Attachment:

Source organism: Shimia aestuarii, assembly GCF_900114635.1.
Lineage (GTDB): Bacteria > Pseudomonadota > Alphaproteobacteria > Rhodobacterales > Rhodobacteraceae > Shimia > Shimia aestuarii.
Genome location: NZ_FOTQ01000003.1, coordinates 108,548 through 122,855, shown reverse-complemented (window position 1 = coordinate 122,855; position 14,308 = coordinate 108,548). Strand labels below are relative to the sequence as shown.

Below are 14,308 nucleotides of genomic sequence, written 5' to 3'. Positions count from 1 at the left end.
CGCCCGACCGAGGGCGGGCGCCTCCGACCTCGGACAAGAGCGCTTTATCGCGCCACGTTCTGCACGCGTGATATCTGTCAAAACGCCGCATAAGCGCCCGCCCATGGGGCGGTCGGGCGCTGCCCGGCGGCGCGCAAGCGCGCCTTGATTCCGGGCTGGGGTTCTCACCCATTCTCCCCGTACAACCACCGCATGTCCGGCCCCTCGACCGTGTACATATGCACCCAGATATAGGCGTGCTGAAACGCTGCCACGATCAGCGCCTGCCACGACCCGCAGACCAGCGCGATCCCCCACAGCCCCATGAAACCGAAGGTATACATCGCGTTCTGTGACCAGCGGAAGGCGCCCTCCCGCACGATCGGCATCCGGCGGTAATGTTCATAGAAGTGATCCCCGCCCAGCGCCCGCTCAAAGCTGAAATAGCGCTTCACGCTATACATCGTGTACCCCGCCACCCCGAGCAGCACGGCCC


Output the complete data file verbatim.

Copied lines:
Source organism: Shimia aestuarii, assembly GCF_900114635.1.
Lineage (GTDB): Bacteria > Pseudomonadota > Alphaproteobacteria > Rhodobacterales > Rhodobacteraceae > Shimia > Shimia aestuarii.
Genome location: NZ_FOTQ01000003.1, coordinates 108,548 through 122,855, shown reverse-complemented (window position 1 = coordinate 122,855; position 14,308 = coordinate 108,548). Strand labels below are relative to the sequence as shown.

Below are 14,308 nucleotides of genomic sequence, written 5' to 3'. Positions count from 1 at the left end.
CGCCCGACCGAGGGCGGGCGCCTCCGACCTCGGACAAGAGCGCTTTATCGCGCCACGTTCTGCACGCGTGATATCTGTCAAAACGCCGCATAAGCGCCCGCCCATGGGGCGGTCGGGCGCTGCCCGGCGGCGCGCAAGCGCGCCTTGATTCCGGGCTGGGGTTCTCACCCATTCTCCCCGTACAACCACCGCATGTCCGGCCCCTCGACCGTGTACATATGCACCCAGATATAGGCGTGCTGAAACGCTGCCACGATCAGCGCCTGCCACGACCCGCAGACCAGCGCGATCCCCCACAGCCCCATGAAACCGAAGGTATACATCGCGTTCTGTGACCAGCGGAAGGCGCCCTCCCGCACGATCGGCATCCGGCGGTAATGTTCATAGAAGTGATCCCCGCCCAGCGCCCGCTCAAAGCTGAAATAGCGCTTCACGCTATACATCGTGTACCCCGCCACCCCGAGCAGCACGGCCC